[theme-reviewers] Bundling Plugins

Shawn Grundy smgrundy at live.com
Mon May 2 16:20:23 UTC 2011

This is kind of a tough one. On one hand, I would love to see themes that take advantage of custom post types in certain situations, because it provides tremendous opportunity for creativity and allows more "niche" themes that are built for specific purposes or markets to be openly accessible, however, custom post types typically rely on custom meta boxes and fields for specific information and if a user happens to switch themes, that data will most likely not be displayed correctly, such as for a "product" post type as an example. 
That being said, however, there are custom post type plugins that could be supported by the theme, which would then go back to original topic. A user would still have to add the style for a custom post type if they switch themes to one that does not support the plugin natively, but at least they wouldn't have to re-create the post type in the new theme. 
So I would agree with Chip here. Custom post types, though it would seem, in most instances, be a feature that *should* be handled by a theme, the best bet in the interest of maximum compatibility would be to add style and support for the post types within the theme, and allow a plugin to extend the theme. Again, IMO.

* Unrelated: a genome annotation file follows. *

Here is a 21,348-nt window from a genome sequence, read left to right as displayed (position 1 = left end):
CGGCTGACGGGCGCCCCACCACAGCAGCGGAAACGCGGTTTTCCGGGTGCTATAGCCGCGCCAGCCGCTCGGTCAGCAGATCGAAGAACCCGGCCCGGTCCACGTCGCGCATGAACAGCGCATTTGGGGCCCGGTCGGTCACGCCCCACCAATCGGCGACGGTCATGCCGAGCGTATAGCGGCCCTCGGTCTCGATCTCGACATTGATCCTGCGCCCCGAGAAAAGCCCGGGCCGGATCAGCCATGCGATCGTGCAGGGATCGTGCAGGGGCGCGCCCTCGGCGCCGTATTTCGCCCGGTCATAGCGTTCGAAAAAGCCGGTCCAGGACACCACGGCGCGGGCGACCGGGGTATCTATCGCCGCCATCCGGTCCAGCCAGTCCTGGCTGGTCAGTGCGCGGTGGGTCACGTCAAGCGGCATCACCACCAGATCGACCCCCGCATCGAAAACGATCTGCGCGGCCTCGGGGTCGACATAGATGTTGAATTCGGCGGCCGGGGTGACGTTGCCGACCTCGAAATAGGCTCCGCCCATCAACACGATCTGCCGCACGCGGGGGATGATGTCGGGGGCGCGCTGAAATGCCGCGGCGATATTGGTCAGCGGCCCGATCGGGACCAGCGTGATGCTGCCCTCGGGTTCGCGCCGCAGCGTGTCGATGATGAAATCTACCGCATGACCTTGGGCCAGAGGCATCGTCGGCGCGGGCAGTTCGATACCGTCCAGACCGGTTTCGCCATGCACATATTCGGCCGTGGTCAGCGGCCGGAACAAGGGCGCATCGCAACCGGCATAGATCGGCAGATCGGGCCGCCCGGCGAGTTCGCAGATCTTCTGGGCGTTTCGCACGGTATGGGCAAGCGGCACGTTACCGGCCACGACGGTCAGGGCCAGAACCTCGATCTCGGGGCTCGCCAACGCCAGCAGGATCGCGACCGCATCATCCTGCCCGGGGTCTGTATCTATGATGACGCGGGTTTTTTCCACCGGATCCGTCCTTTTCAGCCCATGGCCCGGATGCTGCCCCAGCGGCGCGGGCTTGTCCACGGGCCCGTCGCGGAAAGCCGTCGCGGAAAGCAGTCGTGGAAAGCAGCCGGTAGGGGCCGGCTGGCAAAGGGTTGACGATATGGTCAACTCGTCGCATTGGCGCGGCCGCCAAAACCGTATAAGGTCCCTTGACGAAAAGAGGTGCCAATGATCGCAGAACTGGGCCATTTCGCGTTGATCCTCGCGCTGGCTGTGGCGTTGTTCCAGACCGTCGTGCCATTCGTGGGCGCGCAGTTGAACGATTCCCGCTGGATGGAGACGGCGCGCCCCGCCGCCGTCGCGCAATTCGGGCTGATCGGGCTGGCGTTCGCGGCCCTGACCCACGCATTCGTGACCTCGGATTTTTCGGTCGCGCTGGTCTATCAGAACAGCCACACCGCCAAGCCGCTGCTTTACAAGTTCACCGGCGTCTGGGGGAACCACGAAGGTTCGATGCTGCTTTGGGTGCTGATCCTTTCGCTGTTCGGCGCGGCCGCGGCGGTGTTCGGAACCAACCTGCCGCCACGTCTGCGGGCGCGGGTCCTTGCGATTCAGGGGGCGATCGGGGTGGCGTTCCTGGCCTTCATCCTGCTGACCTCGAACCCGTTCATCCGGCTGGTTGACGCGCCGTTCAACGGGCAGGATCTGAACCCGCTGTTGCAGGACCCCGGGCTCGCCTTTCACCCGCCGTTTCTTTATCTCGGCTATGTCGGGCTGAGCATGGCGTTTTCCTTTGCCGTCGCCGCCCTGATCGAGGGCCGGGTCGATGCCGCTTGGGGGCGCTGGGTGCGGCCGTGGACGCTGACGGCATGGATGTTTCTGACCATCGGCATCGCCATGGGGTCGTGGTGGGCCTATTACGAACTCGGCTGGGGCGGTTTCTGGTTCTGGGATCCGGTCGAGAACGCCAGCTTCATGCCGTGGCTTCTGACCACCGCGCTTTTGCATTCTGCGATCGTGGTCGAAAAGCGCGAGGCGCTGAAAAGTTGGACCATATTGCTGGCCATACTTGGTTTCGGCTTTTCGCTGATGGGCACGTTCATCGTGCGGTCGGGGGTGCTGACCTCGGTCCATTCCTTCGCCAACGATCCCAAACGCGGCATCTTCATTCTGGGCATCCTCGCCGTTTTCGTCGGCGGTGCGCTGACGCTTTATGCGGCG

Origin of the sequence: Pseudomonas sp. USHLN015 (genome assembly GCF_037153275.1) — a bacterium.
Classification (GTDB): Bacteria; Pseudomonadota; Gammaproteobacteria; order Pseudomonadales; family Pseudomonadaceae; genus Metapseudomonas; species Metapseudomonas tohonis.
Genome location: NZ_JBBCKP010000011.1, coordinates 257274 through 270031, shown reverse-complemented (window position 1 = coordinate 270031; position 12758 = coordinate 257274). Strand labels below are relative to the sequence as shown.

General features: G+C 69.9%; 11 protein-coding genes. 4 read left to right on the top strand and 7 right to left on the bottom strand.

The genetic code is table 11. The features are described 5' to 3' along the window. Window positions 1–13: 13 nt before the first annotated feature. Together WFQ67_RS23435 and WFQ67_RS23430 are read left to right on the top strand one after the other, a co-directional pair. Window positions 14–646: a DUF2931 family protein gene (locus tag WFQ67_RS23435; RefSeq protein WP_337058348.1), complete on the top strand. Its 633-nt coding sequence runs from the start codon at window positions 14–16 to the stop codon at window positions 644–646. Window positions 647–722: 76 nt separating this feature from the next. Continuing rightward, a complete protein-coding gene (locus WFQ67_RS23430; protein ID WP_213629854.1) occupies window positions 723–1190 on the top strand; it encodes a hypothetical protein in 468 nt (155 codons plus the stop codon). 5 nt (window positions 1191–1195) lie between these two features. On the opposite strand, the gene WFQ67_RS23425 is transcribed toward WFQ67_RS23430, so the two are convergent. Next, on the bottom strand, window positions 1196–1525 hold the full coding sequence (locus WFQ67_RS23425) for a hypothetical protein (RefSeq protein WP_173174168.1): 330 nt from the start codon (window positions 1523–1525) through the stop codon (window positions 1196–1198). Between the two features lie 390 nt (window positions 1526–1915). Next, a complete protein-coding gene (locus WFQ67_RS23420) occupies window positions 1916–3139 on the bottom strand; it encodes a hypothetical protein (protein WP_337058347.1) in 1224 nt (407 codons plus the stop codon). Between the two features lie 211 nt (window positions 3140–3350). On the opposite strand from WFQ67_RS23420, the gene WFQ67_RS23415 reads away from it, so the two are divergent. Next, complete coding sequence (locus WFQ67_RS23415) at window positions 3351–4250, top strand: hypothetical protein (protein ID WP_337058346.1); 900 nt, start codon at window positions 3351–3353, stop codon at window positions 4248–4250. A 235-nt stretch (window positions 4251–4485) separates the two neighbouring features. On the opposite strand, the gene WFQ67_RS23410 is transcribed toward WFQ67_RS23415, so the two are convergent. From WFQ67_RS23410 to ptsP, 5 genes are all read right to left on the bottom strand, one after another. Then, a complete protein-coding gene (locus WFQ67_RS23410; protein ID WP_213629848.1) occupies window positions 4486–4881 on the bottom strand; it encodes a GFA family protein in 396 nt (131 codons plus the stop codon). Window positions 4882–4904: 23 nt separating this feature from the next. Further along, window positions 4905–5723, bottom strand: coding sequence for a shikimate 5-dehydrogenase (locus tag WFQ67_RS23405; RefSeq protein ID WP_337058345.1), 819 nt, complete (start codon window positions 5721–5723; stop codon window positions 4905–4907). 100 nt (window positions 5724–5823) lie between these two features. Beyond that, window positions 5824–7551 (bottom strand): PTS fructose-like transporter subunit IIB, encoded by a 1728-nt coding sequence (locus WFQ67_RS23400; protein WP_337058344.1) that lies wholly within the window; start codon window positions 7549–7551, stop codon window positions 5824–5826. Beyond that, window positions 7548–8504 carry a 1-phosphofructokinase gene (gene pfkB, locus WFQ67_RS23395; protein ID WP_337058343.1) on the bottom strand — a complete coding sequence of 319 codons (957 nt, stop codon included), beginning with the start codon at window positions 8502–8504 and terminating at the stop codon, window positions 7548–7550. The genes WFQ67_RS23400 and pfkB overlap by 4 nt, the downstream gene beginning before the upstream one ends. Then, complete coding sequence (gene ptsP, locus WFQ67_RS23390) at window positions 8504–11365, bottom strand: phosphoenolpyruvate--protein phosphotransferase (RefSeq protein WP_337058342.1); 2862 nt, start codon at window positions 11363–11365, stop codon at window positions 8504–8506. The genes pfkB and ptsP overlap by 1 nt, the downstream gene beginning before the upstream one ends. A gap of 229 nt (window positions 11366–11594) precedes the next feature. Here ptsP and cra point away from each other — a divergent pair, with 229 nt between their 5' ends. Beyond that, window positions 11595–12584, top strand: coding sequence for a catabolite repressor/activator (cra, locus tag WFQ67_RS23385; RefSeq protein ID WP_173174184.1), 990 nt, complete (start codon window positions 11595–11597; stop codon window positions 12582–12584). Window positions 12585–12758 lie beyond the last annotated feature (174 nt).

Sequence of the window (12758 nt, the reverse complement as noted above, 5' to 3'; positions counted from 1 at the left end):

Date: Mon, 2 May 2011 10:47:17 -0500
From: chip at chipbennett.net
To: theme-reviewers at lists.wordpress.org
Subject: Re: [theme-reviewers] Bundling Plugins

Themes intended for general, public distribution shouldn't be *implementing* Custom Post Types, IMHO. Custom Post Types create content, and content should maintain portability among Themes, and there is simply no good way to ensure that Theme-to-Theme naming of CPTs will be consistent.

I like the idea of support for "Supported Plugins", and any functional implementation that could be built around it. That's probably a very long-term goal, though.

On Mon, May 2, 2011 at 10:20 AM, Doug Stewart <zamoose at gmail.com> wrote:


What about Custom Post Types? If your theme implements any CPT

functionality, it steps directly on that bright line.

There ought to be a method for some sort of "Supports Plugins:" header

tags for themes so that, as a theme installation step, an end user

could specify "Download and activate all plugins marked as 'supported'

in this current theme."






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